How a Government Shutdown Affects the People

By ColumnsFOXBusiness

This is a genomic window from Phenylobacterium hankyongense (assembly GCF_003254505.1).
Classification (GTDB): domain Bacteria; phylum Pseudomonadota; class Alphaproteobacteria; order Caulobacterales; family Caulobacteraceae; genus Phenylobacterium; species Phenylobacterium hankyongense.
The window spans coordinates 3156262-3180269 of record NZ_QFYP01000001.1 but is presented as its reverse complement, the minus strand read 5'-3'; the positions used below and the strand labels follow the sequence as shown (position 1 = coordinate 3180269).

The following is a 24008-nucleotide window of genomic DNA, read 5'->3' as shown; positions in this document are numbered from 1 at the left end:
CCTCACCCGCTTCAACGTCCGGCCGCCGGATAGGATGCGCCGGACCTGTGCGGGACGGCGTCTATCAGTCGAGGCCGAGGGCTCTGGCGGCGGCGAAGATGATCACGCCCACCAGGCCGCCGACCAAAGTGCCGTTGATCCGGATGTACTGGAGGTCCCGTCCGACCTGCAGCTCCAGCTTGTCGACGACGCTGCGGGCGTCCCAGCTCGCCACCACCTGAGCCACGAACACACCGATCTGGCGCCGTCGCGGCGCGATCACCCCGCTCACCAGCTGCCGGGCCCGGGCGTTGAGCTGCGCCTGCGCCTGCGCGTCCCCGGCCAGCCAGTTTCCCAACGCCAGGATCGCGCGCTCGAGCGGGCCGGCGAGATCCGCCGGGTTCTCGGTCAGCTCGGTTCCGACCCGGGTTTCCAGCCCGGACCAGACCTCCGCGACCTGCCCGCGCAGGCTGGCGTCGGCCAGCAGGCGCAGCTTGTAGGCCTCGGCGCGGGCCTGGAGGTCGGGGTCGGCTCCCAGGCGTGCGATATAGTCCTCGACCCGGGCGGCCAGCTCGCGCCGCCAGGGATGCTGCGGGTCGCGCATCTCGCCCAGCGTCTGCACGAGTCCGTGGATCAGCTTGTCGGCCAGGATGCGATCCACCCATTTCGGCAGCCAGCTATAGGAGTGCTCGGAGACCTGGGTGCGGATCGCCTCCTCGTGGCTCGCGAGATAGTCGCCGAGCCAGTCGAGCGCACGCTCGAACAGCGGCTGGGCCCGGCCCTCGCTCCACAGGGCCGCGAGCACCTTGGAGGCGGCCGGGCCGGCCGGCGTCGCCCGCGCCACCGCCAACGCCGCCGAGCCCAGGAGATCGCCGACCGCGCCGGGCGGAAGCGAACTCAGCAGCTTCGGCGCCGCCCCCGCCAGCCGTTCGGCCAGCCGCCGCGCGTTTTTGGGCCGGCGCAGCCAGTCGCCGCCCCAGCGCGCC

As we've been telling you - Congressional negotiators have until Friday to strike a deal on a budget for this year before the government shuts down.Warnings today from Democrats, including the President, that a government shutdown would hurt Americans deeply.For my part, I'm not at all convinced it's the end of the world.In fact, only one-in-four federal employees would be likely to be furloughed -- some 800,000 folks -- and that wouldn't include anyone involved in issues connected to human life or the protection of property. That's according to a 1981 law called the Deficiency Act.So if no deal is reached, the following would still be open for business:The military -- our troops overseas would continue to work and Congress is trying to pass a law to ensure they are still paid.Border security would still be on the job -- our ports and airports would still get protection.The president would be protected, too. The secret service detail wouldn't go home if there was no budget.And, air traffic control would also report for work -- even the pat downs would continue as TSA screening wouldn't stop.The post office would be open for business, too, mainly because it runs on its own funds, not taxpayer support.Ben Bernanke would have to report to work because the Federal Reserve would remain in business.Some things will indeed shut down -- if past experience is any guide. Applications for passports and visas could experience delays.Toxic waste would probably not get disposed of. National parks, museums and monuments would shutter.A lot is being made about the fact that the Cherry Blossom Festival wouldn't take place in New York -- but hey you can still go see the trees around the mall even so.Social Security recipients will still get their checks, but if you just applied or are applying for benefits now, all bets are off.If you're trying to buy a home, you should know the Federal Housing Administration won't be on the job, which means it may be harder to get a loan. Strangely, getting government out of the mortgage business was exactly what Republicans were aiming for -- though this is probably overshooting.And, by the way, getting a refund from the IRS will be a crapshoot if the government shuts down. You have slightly better odds if you file electronically, but there are no guarantees. Which figures -- we have to pay the bill, but Uncle Sam doesn't have to.Of course, we wouldn't be having this conversation if lawmakers had gotten their act together and passed a budget. We've been without a budget since this fiscal year started this past September 30 - and the deadline has been extended for months and months.And don't tell me you need another week...The American people have shown you what we want - what is taking you so long?How can we trust you with a 2012 budget when you can't figure out what to spend for six months?

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